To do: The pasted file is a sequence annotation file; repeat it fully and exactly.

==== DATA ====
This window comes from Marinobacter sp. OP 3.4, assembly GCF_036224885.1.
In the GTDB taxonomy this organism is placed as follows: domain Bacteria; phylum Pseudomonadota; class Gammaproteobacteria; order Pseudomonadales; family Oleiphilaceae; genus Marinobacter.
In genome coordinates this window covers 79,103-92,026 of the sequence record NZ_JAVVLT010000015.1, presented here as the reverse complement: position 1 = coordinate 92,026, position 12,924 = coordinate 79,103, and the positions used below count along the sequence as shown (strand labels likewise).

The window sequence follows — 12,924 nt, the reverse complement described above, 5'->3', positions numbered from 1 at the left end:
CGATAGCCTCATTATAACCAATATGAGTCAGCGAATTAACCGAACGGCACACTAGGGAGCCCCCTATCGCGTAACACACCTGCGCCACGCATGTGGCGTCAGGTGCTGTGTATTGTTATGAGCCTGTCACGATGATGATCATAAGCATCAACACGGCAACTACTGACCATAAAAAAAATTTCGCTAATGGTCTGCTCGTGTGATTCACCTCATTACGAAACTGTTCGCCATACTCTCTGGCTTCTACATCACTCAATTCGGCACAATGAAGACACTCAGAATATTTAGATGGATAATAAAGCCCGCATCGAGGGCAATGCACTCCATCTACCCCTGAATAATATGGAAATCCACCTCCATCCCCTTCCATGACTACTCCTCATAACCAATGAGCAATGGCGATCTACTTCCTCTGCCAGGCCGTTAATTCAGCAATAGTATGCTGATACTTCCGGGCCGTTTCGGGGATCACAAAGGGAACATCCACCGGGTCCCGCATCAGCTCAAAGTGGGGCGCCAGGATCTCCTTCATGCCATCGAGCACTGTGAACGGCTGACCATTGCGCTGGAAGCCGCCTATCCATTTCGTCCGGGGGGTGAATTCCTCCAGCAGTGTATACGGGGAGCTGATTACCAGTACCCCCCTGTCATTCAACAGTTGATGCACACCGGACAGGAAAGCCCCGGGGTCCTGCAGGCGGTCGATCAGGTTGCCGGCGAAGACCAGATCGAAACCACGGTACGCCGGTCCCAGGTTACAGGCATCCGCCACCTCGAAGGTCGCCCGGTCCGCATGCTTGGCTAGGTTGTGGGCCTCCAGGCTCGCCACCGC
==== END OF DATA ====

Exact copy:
This window comes from Marinobacter sp. OP 3.4, assembly GCF_036224885.1.
In the GTDB taxonomy this organism is placed as follows: domain Bacteria; phylum Pseudomonadota; class Gammaproteobacteria; order Pseudomonadales; family Oleiphilaceae; genus Marinobacter.
In genome coordinates this window covers 79,103-92,026 of the sequence record NZ_JAVVLT010000015.1, presented here as the reverse complement: position 1 = coordinate 92,026, position 12,924 = coordinate 79,103, and the positions used below count along the sequence as shown (strand labels likewise).

The window sequence follows — 12,924 nt, the reverse complement described above, 5'->3', positions numbered from 1 at the left end:
CGATAGCCTCATTATAACCAATATGAGTCAGCGAATTAACCGAACGGCACACTAGGGAGCCCCCTATCGCGTAACACACCTGCGCCACGCATGTGGCGTCAGGTGCTGTGTATTGTTATGAGCCTGTCACGATGATGATCATAAGCATCAACACGGCAACTACTGACCATAAAAAAAATTTCGCTAATGGTCTGCTCGTGTGATTCACCTCATTACGAAACTGTTCGCCATACTCTCTGGCTTCTACATCACTCAATTCGGCACAATGAAGACACTCAGAATATTTAGATGGATAATAAAGCCCGCATCGAGGGCAATGCACTCCATCTACCCCTGAATAATATGGAAATCCACCTCCATCCCCTTCCATGACTACTCCTCATAACCAATGAGCAATGGCGATCTACTTCCTCTGCCAGGCCGTTAATTCAGCAATAGTATGCTGATACTTCCGGGCCGTTTCGGGGATCACAAAGGGAACATCCACCGGGTCCCGCATCAGCTCAAAGTGGGGCGCCAGGATCTCCTTCATGCCATCGAGCACTGTGAACGGCTGACCATTGCGCTGGAAGCCGCCTATCCATTTCGTCCGGGGGGTGAATTCCTCCAGCAGTGTATACGGGGAGCTGATTACCAGTACCCCCCTGTCATTCAACAGTTGATGCACACCGGACAGGAAAGCCCCGGGGTCCTGCAGGCGGTCGATCAGGTTGCCGGCGAAGACCAGATCGAAACCACGGTACGCCGGTCCCAGGTTACAGGCATCCGCCACCTCGAAGGTCGCCCGGTCCGCATGCTTGGCTAGGTTGTGGGCCTCCAGGCTCGCCACCGC